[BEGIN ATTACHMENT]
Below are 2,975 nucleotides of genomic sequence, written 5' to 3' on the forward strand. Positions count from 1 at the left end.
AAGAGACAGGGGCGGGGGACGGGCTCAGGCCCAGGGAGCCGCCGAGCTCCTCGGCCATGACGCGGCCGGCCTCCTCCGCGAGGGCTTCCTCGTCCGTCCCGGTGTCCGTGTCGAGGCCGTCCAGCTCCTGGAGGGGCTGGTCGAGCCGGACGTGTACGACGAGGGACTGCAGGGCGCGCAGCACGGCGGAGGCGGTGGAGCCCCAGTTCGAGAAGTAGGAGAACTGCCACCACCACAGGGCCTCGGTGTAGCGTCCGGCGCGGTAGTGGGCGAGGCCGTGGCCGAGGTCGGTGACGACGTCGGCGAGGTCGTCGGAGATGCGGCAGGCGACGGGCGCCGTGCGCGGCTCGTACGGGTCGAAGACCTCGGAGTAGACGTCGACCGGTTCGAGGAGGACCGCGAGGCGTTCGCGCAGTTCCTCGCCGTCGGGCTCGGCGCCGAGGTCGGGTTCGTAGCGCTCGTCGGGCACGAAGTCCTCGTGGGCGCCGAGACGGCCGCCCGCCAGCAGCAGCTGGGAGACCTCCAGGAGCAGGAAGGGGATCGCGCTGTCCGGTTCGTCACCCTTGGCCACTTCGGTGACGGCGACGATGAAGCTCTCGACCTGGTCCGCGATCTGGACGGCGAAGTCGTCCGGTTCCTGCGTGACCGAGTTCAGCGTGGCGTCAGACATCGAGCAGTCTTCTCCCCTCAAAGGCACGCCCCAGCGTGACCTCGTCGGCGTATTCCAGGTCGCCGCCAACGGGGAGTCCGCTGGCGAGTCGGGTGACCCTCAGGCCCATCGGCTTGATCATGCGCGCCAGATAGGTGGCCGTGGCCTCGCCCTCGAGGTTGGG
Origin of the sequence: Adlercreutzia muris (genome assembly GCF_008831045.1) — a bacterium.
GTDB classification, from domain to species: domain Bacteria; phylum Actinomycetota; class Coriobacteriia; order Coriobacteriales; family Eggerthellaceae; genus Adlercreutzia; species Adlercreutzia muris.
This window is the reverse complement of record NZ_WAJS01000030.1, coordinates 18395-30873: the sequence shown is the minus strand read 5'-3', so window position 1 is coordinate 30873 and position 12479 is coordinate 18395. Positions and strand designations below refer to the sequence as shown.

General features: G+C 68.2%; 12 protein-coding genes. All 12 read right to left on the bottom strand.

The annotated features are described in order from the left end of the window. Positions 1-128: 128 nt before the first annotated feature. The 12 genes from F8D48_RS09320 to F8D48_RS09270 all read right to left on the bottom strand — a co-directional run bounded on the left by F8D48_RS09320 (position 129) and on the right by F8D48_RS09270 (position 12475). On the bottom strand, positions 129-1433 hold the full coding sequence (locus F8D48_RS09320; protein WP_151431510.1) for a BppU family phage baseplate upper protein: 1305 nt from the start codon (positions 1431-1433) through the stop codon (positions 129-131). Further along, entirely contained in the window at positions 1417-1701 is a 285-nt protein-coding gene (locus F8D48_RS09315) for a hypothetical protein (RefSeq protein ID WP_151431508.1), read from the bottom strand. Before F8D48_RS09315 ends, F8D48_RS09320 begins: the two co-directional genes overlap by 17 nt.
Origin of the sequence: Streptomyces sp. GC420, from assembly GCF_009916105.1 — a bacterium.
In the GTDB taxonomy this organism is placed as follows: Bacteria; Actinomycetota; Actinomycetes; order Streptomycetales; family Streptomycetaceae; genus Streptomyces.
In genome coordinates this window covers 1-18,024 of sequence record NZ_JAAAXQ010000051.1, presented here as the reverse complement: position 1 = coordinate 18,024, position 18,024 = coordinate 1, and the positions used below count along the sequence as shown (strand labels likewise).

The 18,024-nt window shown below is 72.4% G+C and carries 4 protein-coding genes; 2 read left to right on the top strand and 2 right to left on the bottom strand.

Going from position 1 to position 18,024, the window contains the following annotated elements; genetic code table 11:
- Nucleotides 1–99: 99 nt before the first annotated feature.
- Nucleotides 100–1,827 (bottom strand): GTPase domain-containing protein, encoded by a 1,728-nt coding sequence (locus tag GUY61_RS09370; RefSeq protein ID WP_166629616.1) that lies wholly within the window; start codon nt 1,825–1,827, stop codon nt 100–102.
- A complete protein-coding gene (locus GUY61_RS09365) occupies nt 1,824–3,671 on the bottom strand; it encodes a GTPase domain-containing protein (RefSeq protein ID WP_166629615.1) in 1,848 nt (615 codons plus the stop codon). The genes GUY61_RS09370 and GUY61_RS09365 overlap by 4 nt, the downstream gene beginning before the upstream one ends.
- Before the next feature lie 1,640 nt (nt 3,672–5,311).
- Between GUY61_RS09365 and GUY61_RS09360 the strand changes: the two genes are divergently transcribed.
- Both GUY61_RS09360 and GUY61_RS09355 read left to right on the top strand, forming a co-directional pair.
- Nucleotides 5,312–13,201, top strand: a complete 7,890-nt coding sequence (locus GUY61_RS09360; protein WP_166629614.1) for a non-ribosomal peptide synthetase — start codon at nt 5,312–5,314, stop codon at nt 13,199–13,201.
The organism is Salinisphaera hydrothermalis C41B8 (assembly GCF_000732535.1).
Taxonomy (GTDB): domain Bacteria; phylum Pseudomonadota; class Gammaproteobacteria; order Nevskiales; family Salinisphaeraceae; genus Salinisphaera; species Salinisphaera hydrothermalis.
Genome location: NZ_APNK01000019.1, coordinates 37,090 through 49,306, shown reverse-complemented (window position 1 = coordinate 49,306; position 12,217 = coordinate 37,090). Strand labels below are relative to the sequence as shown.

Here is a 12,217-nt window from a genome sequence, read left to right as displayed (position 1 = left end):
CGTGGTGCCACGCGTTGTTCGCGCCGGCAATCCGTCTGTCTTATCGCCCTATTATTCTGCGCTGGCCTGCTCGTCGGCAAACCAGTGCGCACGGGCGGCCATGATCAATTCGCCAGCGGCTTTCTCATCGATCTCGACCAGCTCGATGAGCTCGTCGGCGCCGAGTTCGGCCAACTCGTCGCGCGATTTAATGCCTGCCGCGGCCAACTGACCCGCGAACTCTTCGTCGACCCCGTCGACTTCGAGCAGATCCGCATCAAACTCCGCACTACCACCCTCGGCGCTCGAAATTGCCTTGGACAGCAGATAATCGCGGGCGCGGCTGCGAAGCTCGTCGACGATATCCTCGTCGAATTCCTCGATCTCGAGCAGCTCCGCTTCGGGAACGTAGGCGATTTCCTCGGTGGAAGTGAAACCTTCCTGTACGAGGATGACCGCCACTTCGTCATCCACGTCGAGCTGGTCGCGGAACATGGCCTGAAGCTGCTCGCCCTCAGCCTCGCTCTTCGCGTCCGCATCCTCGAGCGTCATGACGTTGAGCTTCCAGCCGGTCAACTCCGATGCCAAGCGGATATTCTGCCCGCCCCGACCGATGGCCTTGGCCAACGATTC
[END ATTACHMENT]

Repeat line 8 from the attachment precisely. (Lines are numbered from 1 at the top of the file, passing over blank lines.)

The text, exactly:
Origin of the sequence: Streptomyces sp. GC420, from assembly GCF_009916105.1 — a bacterium.